“Even when I call out or cry for help,
he shuts out my prayer.” Lamentations 3:8 NIV
To feel heard is a very basic human need. We all want to be listened to, to know that our needs and desires matter. This is perhaps especially so when we are talking to God, the one person we are told we can count on, who will never let us down. And yet, so often, we feel that we are talking away to the Almighty and no-one is on the other end of the receiver. “Are you really there at all, Lord?” we ask, or “What’s the good of my sitting here just talking to myself?” We convince ourselves that we are truly alone and maybe even, like Jeremiah in the verse above, that God is deliberately shutting us out, as though he had his fingers in his ears and were singing “nah na na nah na” like an obstreperous toddler.
But perhaps by now in this year’s journey we are becoming aware that just because it feels like something is a certain way, does not mean it is truly like that. Appearances are deceptive, and so are our emotions and our often selfish ways of looking at and experiencing things. I have found that as my prayer life has grown and matured, I am able to complain differently to God, including when I feel unheard. I can be confident that the very real pain or sorrow I am experiencing or expressing is not being ignored, that it is okay to feel it, as long as I know that what I am really doing is getting it out of my system.
God is never out, never not there, he hears and sees it all. He is always paying attention. He is always aware of what is going on in my life, and not just because I tell him about it. There is truly no danger of my being more informed about my world and my problems than God is. And yet God’s understanding and ours can feel very far apart. The solutions I would like can seem obvious and I would like them to be immediate. And yet I know that heaven doesn’t work like that. So I sometimes need to just say that it hurts to have to wait, or that it hurts to feel that God isn’t listening, because he seems to my human perceptions to be so slow to act.
And I believe God is okay with all of that. He knows our smallness and our limitations and our breathtakingly selfish vision. He is patient with us as the most loving parent to a frustrated child who is simply not capable of understanding why the mortgage has to be paid first before she can have her pocket money. We can snuggle into God at the same time as we are throwing a tantrum or sobbing or sulking, and it is okay. It is really fine, and even healthy. Just as long as we remember somewhere deep down, that we are love, that there is a plan, that there is a loving, wise, all-knowing God, and that we are not her.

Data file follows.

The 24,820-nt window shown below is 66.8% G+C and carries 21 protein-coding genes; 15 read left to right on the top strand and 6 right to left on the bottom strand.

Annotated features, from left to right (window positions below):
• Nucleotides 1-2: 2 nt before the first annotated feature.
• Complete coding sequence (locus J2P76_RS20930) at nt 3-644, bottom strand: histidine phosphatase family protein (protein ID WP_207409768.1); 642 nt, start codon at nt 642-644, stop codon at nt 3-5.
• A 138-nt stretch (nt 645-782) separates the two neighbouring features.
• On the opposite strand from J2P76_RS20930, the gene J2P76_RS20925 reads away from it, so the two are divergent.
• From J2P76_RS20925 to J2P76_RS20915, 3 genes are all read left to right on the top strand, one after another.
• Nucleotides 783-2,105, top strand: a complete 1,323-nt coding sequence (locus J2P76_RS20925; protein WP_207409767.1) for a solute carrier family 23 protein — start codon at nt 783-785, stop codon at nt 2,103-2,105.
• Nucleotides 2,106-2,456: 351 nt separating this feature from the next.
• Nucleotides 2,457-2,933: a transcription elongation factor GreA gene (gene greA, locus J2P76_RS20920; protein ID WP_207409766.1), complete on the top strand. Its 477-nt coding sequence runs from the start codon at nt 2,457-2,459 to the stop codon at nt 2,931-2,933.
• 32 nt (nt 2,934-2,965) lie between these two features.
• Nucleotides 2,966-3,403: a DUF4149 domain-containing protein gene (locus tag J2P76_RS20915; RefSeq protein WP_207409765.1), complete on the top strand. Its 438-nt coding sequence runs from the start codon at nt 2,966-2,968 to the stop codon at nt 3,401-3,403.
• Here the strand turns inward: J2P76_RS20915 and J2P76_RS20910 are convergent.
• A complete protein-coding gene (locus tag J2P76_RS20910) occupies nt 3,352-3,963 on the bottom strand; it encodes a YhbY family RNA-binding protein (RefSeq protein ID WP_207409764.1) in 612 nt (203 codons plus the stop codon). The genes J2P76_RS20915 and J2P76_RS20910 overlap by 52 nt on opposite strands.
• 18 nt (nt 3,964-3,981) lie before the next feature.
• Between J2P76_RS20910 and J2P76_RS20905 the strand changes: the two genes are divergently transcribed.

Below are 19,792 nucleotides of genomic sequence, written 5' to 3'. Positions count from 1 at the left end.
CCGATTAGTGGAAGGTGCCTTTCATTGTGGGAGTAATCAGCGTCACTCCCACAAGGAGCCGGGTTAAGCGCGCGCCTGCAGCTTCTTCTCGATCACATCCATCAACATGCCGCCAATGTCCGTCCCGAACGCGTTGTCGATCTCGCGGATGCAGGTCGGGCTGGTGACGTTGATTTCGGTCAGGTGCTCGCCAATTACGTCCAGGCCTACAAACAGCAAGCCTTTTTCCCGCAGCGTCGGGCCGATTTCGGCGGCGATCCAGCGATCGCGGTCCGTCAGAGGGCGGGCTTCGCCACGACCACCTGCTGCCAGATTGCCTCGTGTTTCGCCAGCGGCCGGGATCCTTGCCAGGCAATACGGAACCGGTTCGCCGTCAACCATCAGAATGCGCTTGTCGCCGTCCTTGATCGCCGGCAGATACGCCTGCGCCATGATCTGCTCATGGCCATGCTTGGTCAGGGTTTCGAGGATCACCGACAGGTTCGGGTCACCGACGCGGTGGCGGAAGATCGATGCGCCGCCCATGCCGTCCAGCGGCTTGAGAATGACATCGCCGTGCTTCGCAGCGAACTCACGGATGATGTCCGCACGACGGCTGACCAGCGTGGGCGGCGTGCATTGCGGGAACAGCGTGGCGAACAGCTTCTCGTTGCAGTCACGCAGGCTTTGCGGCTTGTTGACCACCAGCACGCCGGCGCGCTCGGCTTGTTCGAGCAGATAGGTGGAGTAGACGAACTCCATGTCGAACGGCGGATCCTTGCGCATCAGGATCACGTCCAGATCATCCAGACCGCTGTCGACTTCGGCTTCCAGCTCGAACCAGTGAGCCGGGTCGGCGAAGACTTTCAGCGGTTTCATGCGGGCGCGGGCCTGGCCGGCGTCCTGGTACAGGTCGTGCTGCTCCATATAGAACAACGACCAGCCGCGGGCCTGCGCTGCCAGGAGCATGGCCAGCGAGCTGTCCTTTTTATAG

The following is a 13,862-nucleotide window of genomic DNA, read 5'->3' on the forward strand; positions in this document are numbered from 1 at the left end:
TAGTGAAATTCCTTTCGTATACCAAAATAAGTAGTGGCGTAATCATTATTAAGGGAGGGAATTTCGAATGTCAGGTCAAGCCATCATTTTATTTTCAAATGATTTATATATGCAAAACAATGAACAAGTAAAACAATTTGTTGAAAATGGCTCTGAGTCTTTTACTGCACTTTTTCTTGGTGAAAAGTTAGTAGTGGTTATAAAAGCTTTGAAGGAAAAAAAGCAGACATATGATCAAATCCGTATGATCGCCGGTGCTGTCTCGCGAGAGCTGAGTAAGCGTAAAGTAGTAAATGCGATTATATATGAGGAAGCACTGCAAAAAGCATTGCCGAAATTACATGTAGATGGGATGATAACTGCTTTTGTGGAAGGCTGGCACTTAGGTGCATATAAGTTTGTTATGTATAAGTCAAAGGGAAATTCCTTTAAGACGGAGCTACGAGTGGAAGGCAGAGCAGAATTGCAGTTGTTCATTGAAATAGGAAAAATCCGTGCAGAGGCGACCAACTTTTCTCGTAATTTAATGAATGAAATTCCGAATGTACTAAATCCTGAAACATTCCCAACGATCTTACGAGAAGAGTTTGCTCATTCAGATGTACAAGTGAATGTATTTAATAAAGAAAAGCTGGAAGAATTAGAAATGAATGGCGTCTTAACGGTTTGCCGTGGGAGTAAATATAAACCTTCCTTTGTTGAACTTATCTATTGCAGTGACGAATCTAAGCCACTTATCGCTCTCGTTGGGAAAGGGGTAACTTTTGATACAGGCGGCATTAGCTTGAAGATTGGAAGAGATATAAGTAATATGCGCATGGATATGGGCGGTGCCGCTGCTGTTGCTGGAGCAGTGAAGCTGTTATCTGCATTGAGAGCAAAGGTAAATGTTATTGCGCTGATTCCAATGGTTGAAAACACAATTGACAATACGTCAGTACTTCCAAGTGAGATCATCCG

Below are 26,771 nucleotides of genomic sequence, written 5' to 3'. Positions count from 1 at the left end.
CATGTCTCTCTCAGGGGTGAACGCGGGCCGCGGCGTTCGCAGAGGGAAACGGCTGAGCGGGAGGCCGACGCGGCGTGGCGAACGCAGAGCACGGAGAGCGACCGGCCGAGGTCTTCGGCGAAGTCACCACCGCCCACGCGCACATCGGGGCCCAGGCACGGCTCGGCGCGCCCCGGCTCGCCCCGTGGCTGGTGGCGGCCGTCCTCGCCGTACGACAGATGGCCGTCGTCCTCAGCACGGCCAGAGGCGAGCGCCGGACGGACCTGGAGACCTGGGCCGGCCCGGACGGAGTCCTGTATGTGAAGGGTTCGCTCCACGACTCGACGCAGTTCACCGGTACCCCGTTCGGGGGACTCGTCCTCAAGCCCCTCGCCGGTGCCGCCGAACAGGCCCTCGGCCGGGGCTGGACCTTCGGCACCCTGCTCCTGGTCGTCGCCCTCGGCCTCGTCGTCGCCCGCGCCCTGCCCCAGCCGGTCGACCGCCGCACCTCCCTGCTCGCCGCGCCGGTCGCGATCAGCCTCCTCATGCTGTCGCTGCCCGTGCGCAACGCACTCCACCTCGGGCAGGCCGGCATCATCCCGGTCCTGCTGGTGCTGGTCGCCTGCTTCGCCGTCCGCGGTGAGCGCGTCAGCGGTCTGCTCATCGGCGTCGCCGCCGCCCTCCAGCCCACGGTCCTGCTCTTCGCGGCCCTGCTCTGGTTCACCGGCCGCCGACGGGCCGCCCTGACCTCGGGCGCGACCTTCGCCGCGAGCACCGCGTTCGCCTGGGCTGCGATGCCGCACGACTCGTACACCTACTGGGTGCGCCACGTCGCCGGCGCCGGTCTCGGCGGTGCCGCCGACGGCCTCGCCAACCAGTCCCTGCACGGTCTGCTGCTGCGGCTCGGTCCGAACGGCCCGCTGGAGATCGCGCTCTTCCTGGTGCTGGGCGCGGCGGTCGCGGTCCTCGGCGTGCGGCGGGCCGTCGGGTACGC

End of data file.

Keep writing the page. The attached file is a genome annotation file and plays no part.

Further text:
All is heard, taken on board, our pain will be processed with grace, and we shall be comforted and consoled. It may not happen at the same time as we are angry or confused or lost or frightened, but it will happen. And from my own experience, I have to say that, like the analogous child I just mentioned, it is often beyond us at the point of deepest upset or frustration, to be comforted or consoled, or to have anything explained to us. Pain, especially when it has even the tiniest (and even justified) root in self-pity, acts as a barrier between us and God, partly because a small piece of us wants to be cross for a while. Letting it out is okay. And a sleepy face streaked with tears is always precious to a parent, and our ultimate father-mother will gather us up and kiss our cheek at just the right moment.
“For the LORD your God is living among you. He is a mighty savior. He will take delight in you with gladness. With his love, he will calm all your fears. He will rejoice over you with joyful songs.” Zephaniah 3:17 NLT
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